After our very nice and refreshing stop at Laduree, the Missus was itching to do some shopping.
I was however, quite surprised that She kept a rather leisurely pace as we headed down Champs-Élysées.
And while we didn't visit the exhibition at the Grand Palais, which was actually built as an exhibition hall for the Universal Exhibition of 1900, the building has had many uses over the years. During World War I it served as military hospital, during the Nazi occupation a truck depot.
We stopped at the statue of Charles de Gaulle on Place Clemenceau to take a photo.
This area, full of lovely green spaces is called des Jardin des Champs-Élysées and is quite lovely. There are many statues and fountains located on the garden grounds. This one, named "Fontaine des Ambassadeurs", also known as the "Venus Fountain" dates back to 1840.
The Avenue des Champs-Élysées ends at a large public square, Place de la Concorde, know for its two grand fountains.
And one dramatic looking, gold topped obelisk, which was originally located at the entrance of Luxor Temple in Eqypt. If you've read our posts on Istanbul, Rome, and even Brno, you'll know that the Missus has a thing for Obelisks, so we had to stop here. The Luxor Obelisk is supposedly over 3000 years old and was shipped from Luxor in 1832, arriving in Paris late in 1833. The pedestal details how the obelisk was transported to Paris, quite an engineering feat back in the day. The original pedestal resides in the Louvre. The gold leaf Pyramidion was installed in 1998 to replace one that had been missing since the 6th century.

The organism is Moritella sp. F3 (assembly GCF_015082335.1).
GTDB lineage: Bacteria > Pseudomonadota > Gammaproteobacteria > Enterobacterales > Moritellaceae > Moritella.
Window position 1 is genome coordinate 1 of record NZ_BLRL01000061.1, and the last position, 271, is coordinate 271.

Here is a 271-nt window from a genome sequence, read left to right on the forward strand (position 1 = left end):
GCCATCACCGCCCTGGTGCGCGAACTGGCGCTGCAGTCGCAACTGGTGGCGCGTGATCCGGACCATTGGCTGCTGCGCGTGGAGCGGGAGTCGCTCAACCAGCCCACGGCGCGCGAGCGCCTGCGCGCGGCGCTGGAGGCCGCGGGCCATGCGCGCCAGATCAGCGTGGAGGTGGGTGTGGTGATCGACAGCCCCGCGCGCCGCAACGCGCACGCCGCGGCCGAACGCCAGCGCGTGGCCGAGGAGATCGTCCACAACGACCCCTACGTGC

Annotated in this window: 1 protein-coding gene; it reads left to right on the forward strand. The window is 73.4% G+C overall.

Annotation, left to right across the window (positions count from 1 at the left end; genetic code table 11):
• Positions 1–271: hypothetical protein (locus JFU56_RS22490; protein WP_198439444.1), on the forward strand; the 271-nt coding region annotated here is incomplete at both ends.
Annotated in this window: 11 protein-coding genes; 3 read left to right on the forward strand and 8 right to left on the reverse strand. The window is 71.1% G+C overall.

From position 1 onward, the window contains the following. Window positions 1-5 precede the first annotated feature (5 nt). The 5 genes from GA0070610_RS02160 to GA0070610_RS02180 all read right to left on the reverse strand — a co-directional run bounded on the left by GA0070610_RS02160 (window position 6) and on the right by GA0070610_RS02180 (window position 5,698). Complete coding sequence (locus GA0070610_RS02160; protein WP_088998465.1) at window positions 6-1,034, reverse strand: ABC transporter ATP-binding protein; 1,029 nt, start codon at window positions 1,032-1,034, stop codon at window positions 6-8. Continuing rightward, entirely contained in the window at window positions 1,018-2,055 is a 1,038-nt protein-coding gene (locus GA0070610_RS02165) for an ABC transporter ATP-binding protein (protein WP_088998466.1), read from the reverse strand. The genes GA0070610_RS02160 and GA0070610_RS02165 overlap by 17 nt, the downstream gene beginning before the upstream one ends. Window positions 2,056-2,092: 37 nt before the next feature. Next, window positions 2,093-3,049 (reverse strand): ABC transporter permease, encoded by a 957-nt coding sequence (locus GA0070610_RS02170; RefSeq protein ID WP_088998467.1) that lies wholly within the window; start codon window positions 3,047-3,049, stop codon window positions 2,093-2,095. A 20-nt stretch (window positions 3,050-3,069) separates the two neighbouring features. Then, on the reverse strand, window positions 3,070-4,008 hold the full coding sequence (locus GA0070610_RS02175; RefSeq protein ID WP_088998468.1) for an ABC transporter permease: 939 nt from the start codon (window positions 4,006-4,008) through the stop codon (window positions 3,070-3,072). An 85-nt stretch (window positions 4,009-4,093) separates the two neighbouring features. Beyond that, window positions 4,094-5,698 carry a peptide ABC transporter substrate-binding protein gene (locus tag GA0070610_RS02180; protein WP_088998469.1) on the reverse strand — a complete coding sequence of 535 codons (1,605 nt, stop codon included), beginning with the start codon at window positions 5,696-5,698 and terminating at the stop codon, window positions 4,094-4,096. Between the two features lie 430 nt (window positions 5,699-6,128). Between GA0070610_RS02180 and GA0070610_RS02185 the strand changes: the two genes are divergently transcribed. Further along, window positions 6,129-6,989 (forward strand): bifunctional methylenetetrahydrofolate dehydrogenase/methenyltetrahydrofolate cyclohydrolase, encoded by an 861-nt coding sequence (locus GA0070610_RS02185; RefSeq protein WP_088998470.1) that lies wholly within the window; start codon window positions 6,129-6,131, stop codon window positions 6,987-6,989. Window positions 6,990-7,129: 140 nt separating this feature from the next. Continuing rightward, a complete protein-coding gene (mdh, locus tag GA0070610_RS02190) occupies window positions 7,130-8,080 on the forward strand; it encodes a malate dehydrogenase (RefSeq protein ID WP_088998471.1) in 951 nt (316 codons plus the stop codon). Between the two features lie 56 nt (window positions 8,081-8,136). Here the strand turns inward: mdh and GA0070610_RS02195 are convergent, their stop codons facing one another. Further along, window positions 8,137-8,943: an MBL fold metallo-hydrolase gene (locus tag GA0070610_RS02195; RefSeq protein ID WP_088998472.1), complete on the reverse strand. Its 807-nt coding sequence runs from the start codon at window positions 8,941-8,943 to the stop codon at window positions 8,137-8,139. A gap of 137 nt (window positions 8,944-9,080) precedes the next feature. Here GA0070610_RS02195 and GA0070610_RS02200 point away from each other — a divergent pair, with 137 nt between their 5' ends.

It's quite a busy area.
We were going to check out Place de la Madeleine, but by this time the Missus was focused. So we turned left on Rue Saint Honore, then left on Rue Cambon, and arrived at the Missus's destination in the very upscale Opera Neighborhood.
They flagship store of Chanel......sigh. It was quite an experience, with one on one service, refreshment, and so on. I won't go into how much $$$$, or should I say "€€€€" the Missus spent. But let's just say She was quite happy...except for not having shoes in Her size.
In case you're thinking about stopping by:
31 Rue Cambon
75001 Paris, France
The Missus, disappointed in Chanel not having the shoes She wanted, had a plan B so we headed off. At least I know why they call this area "Opera". It's because of the Palais Garnier, the striking looking Opera House.
Around the corner from the Opera House on Rue de la Paix is a location of Repetto. Repetto was founded in 1947 as a maker of ballet shoes. It is super popular in Japan. Being married to the Missus has its hazards; I know more about handbags and women's shoes than any red blooded male should. Anyway, the shoes are quite beautiful. The Missus requested black; but the savvy saleswoman brought out a pair of the Repetto BB in Flame Red and told the Missus they were the number one selling shoe in Japan! I gotta admit, they did look good, so I told the Missus buy them both (She's since bought four more.....sigh). Here's a wonderful blog post if you want to know more about Repetto shoes. There was one funny thing that happened. As I paid for the shoes, the young lady who helped us looked at my name and started talking to me in fluent Japanese! Ok......tis was starting to get a bit surreal. In chatting I found out she was one-quarter Japanese, though she didn't look it at all, and felt more comfortable speaking in Japanese than English!